Presentation on theme: "Baking. Ingredient Basics Common ingredients in all baking: Flour-proteins and starch in flour gives most of the structure Liquid- Usually water or milk."— Presentation transcript:
Ingredient Basics Common ingredients in all baking: Flour-proteins and starch in flour gives most of the structure Liquid- Usually water or milk Leavening agents- causes product to rise Fats- adds tenderness, richness and flavor Sweeteners-provides sweetness and flavor, makes product tender, and helps crust brown Eggs- help form the structure and binds Flavoring- extract flavors, spices, herb, vegetables, nuts
Flour When flour and liquid are mixed together, the gluten in flour develops, or becomes strong and elastic. - Gluten is a protein that affects the texture of a baked product and helps determines the structure - Over mixing will form too much gluten, which will lead to a tough consistency with long narrow tunnels Gluten is like a steel bridge, it provides the support/structure for all other components of the recipe
Leavening Agents Leavening agent is a substance that triggers a chemical action causing a baked product to rise Types of leavening agents: Air: trapped air in mixture expands when the product is heated. Ex: Angel food is mainly leaven by beaten egg whites Steam: As a product bakes, temperature of the water rises and steam is formed. The steam expands which causes product to rise. Ex: Cream puffs
Continue Yeast: is an alive microorganism that produces carbon dioxide gas as it grows. Yeast requires food, liquid and warm temperatures in order to act as a leavening agent Baking soda: leavening agent used with acidic liquids, such as buttermilk, yogurt or sour milk. Baking soda produces carbon dioxide gas when activated by the acidic liquid Baking powder: Made of baking soda and a powered acid (ex: cream of tarter).
Batters and Doughs The amount of liquid in relation to the amount of flour determines whether a mixture is a batter or a dough. Batters have more liquid than doughs.
Batters and Doughs Four kinds of batters and doughs are: 1. Pour batters: thin enough to pour in a steady stream. Ex: Cakes, pancakes, waffles 2. Drop batters: are thick and are usually spooned into pans. Ex: some quick breads and cookies 3. Soft doughs: are soft and sticky but can be touched and handled. Ex: rolled biscuits, yeast breads and rolls, and some cookies start with soft doughs 4. Stiff doughs: are firm to the touch, easy to work with and cut. Ex: Piecrust and some cookies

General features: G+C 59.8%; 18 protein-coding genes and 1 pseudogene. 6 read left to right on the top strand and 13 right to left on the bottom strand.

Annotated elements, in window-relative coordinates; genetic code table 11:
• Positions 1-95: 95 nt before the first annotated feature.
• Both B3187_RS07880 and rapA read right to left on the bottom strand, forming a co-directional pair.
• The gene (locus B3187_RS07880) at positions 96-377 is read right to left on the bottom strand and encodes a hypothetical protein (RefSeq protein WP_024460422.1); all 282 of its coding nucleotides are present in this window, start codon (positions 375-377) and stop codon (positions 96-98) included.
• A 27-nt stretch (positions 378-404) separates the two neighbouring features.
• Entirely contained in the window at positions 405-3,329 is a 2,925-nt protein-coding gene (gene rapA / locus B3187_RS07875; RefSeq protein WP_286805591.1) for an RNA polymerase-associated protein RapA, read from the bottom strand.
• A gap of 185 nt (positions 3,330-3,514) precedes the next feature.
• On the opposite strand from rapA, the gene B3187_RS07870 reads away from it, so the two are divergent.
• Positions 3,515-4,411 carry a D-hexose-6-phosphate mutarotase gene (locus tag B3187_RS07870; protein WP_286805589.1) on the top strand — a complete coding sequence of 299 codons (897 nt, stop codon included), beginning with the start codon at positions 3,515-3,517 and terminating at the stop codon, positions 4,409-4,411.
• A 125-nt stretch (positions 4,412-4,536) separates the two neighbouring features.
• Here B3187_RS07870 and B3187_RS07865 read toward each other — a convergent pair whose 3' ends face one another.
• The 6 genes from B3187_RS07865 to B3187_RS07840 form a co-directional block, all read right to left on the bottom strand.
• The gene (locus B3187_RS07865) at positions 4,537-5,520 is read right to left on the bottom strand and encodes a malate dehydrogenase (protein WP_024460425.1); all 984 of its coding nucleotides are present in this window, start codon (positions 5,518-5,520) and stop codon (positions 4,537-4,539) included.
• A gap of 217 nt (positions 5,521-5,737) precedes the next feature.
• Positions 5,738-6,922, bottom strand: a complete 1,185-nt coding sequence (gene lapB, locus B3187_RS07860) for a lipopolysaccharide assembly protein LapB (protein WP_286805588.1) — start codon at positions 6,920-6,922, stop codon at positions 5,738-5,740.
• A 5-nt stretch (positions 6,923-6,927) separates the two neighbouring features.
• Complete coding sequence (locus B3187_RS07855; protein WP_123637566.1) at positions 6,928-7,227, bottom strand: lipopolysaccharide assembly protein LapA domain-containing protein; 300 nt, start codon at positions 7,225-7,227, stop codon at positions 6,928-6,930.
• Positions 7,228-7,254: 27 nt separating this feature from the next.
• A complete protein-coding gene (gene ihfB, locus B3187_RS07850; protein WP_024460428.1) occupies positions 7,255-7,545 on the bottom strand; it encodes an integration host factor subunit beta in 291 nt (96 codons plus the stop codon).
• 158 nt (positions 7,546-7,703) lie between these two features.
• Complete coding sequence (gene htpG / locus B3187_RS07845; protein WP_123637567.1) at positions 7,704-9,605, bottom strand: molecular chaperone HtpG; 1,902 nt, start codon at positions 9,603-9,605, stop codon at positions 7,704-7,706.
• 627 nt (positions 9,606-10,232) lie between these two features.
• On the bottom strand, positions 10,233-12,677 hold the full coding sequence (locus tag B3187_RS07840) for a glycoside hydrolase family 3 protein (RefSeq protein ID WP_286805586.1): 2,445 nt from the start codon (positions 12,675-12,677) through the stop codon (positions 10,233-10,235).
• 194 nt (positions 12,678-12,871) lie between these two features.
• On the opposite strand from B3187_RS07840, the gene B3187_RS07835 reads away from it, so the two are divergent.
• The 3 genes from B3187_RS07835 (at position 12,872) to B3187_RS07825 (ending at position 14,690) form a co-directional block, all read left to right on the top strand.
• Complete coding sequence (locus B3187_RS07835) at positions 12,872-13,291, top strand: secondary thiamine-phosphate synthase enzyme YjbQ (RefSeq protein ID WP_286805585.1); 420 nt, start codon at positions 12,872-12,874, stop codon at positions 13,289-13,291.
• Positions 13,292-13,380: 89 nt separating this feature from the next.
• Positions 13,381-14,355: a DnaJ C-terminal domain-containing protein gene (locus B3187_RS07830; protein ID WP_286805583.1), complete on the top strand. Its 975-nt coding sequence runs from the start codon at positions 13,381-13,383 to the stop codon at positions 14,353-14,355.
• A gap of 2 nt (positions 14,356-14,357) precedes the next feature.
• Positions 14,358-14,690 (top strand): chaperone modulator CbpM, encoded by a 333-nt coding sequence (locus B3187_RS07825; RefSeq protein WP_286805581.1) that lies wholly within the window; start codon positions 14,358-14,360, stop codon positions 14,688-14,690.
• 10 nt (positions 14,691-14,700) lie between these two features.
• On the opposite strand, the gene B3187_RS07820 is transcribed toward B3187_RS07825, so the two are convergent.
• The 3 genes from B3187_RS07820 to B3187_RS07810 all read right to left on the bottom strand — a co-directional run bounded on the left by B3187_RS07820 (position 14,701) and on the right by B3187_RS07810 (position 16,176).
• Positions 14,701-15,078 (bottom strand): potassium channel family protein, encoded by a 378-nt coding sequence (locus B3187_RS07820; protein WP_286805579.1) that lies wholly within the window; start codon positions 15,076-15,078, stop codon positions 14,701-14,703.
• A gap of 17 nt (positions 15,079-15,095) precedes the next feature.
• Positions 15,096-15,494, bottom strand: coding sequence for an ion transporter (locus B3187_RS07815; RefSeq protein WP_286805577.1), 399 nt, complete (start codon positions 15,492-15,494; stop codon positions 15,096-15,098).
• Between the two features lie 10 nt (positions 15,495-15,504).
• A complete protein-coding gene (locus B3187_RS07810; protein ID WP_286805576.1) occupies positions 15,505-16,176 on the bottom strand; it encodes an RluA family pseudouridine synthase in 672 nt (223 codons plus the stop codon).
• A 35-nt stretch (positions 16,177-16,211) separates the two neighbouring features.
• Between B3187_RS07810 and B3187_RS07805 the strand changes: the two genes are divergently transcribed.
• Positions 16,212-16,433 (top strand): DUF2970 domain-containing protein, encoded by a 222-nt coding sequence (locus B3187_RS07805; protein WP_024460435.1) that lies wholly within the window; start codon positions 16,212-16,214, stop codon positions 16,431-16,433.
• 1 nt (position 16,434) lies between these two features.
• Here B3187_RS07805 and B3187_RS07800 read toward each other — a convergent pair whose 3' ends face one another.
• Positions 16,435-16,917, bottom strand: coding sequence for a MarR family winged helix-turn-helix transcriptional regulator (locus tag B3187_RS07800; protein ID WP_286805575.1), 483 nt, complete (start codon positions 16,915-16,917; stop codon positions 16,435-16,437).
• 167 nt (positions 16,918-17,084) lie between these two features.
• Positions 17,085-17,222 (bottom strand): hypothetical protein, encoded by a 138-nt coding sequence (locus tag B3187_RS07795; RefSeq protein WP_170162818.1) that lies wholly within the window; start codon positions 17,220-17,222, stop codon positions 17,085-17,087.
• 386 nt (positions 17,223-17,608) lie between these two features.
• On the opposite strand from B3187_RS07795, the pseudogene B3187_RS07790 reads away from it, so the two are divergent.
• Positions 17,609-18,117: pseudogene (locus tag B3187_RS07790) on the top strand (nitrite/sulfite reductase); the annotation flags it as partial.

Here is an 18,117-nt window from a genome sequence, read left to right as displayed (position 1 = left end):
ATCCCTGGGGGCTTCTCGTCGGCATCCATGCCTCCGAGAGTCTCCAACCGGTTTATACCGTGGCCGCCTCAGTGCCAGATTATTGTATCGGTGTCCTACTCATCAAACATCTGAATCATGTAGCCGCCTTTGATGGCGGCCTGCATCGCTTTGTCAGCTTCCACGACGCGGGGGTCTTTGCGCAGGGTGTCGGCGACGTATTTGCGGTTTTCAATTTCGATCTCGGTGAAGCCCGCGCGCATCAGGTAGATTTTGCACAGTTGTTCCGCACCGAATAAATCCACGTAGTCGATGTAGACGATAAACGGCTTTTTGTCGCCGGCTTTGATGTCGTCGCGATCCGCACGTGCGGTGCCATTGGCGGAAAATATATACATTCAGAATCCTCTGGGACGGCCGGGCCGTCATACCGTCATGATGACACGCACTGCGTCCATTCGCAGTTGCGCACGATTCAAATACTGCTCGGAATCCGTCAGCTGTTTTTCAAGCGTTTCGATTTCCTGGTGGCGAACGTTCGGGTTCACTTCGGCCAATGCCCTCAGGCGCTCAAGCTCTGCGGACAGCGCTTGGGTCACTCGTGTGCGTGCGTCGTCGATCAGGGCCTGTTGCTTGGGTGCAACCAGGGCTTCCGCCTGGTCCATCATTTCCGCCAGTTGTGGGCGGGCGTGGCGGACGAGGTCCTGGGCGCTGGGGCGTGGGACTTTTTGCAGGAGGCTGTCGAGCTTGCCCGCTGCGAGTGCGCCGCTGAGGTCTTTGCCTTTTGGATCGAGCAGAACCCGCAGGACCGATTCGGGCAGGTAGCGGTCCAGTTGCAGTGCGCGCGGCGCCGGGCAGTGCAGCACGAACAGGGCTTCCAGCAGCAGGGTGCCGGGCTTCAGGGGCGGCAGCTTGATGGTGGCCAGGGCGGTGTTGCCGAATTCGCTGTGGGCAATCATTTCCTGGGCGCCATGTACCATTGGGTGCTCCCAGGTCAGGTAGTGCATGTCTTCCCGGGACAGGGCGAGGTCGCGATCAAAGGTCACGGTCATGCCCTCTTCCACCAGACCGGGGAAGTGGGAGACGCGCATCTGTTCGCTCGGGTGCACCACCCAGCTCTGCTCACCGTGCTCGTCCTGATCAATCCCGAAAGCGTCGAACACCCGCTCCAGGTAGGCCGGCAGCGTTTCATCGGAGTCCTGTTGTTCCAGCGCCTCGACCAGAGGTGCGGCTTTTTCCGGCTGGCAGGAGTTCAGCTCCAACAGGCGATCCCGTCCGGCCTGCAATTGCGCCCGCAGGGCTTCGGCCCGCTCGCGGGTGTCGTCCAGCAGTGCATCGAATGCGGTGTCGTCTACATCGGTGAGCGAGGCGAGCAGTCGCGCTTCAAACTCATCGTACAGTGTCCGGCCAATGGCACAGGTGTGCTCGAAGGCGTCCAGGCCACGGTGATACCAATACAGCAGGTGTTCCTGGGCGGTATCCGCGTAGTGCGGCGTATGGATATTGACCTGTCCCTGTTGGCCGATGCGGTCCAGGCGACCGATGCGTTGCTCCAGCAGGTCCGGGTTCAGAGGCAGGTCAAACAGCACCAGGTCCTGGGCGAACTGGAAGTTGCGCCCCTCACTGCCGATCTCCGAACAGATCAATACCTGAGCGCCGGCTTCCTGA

Quick Breads Quick breads are quick and easy to make. They don’t require kneading and usually use baking powder as a leavening agent. High in carbohydrates, protein, B vitamins and iron. Some quick breads can be high in fat Examples of quick breads are muffins, biscuits, pancakes, corn bread, and fruit breads
Muffin Method Muffin method- Mix all dry ingredients in one bowl and make a well in the center. Mix all liquid ingredients in separate bowl and then pour them in the dry ingredient bowl. Do not over mix Mixture should be lumpy A properly mixed muffin should have a rounded, pebbly top
Loaf Breads Many quick loaf breads are mixed in the same manner as muffins. Usually baked in greased loaf pans If bread contains fruits or nuts, the bottom of the pan should be lined with parchment paper
Biscuits Biscuits are delicate, crisp crust and peels apart in tender layers 2 kinds of biscuits: Rolled- rolling out dough ½ inch thick and cutting with a biscuit cutter. If you do not have a biscuit cutter, use the rim of a water glass. Dropped- dough is dropped with spoon. Contain more liquid and are too sticky to roll. - Both are made using the pastry and biscuit method of mixing
Pastry and Biscuit Methods In the pastry and biscuit method the fat is cut into the flour. To cut in means to mix solid fat and flour using a pastry blender or 2 knives in a cutting direction.
Cookies Cookies vary in texture, shapes, and sizes. There are six basic kinds of cookies: 1. Bar Cookies: Are baked in square or rectangular pans and then cut into bars, squares or diamonds. Textures vary from cakelike to chewy. Ex: Brownies 2. Drop cookies: Made from soft dough that is dropped from teaspoon onto cookie sheet. Ex: Chocolate chip cookie
Cookies continued 3. Rolled cookies: Also called cut-out cookie. Are made from stiff dough that is rolled out and cut out. Ex: Sugar cookies 4. Molded cookies: Are formed by shaping the dough by hand into balls. Can be rolled in nuts or can be flatten with a fork before baking. Ex: Peanut butter cookies
Cookies continued 5. Pressed cookies: Are made by pushing dough through a cookie press, which can create a variety of shapes. Ex: Spritz cookies 6. Sliced cookies: Also called refrigerator cookies. They are made by forming a soft dough into a long roll and refrigerating it. When roll is chilled and firm, cookies are sliced and baked